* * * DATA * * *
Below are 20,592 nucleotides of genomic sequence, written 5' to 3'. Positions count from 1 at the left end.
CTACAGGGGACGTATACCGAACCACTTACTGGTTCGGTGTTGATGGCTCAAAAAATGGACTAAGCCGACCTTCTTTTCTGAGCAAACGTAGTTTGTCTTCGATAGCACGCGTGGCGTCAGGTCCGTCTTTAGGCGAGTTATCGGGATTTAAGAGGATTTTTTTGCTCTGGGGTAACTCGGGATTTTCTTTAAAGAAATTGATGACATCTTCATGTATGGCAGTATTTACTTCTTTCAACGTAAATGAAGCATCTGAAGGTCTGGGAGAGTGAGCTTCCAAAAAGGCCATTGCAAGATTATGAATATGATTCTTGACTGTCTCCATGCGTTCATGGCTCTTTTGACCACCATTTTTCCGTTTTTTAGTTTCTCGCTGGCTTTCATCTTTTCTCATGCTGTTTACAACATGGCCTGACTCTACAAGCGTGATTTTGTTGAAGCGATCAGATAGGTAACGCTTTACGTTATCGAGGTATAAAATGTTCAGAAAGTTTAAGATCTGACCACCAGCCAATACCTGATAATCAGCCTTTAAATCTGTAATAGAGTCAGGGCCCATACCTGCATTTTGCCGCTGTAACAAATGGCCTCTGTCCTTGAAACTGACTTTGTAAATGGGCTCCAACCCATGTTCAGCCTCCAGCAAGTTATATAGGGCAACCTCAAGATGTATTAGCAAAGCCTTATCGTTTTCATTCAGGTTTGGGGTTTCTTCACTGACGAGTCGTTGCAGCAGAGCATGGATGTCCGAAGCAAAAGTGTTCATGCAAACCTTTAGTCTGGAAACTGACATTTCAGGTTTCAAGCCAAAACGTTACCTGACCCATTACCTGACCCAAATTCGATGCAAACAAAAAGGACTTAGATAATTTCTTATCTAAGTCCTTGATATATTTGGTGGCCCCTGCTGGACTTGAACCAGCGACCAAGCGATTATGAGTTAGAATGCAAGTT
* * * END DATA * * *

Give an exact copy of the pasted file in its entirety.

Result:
Below are 20,592 nucleotides of genomic sequence, written 5' to 3'. Positions count from 1 at the left end.
CTACAGGGGACGTATACCGAACCACTTACTGGTTCGGTGTTGATGGCTCAAAAAATGGACTAAGCCGACCTTCTTTTCTGAGCAAACGTAGTTTGTCTTCGATAGCACGCGTGGCGTCAGGTCCGTCTTTAGGCGAGTTATCGGGATTTAAGAGGATTTTTTTGCTCTGGGGTAACTCGGGATTTTCTTTAAAGAAATTGATGACATCTTCATGTATGGCAGTATTTACTTCTTTCAACGTAAATGAAGCATCTGAAGGTCTGGGAGAGTGAGCTTCCAAAAAGGCCATTGCAAGATTATGAATATGATTCTTGACTGTCTCCATGCGTTCATGGCTCTTTTGACCACCATTTTTCCGTTTTTTAGTTTCTCGCTGGCTTTCATCTTTTCTCATGCTGTTTACAACATGGCCTGACTCTACAAGCGTGATTTTGTTGAAGCGATCAGATAGGTAACGCTTTACGTTATCGAGGTATAAAATGTTCAGAAAGTTTAAGATCTGACCACCAGCCAATACCTGATAATCAGCCTTTAAATCTGTAATAGAGTCAGGGCCCATACCTGCATTTTGCCGCTGTAACAAATGGCCTCTGTCCTTGAAACTGACTTTGTAAATGGGCTCCAACCCATGTTCAGCCTCCAGCAAGTTATATAGGGCAACCTCAAGATGTATTAGCAAAGCCTTATCGTTTTCATTCAGGTTTGGGGTTTCTTCACTGACGAGTCGTTGCAGCAGAGCATGGATGTCCGAAGCAAAAGTGTTCATGCAAACCTTTAGTCTGGAAACTGACATTTCAGGTTTCAAGCCAAAACGTTACCTGACCCATTACCTGACCCAAATTCGATGCAAACAAAAAGGACTTAGATAATTTCTTATCTAAGTCCTTGATATATTTGGTGGCCCCTGCTGGACTTGAACCAGCGACCAAGCGATTATGAGTTAGAATGCAAGTT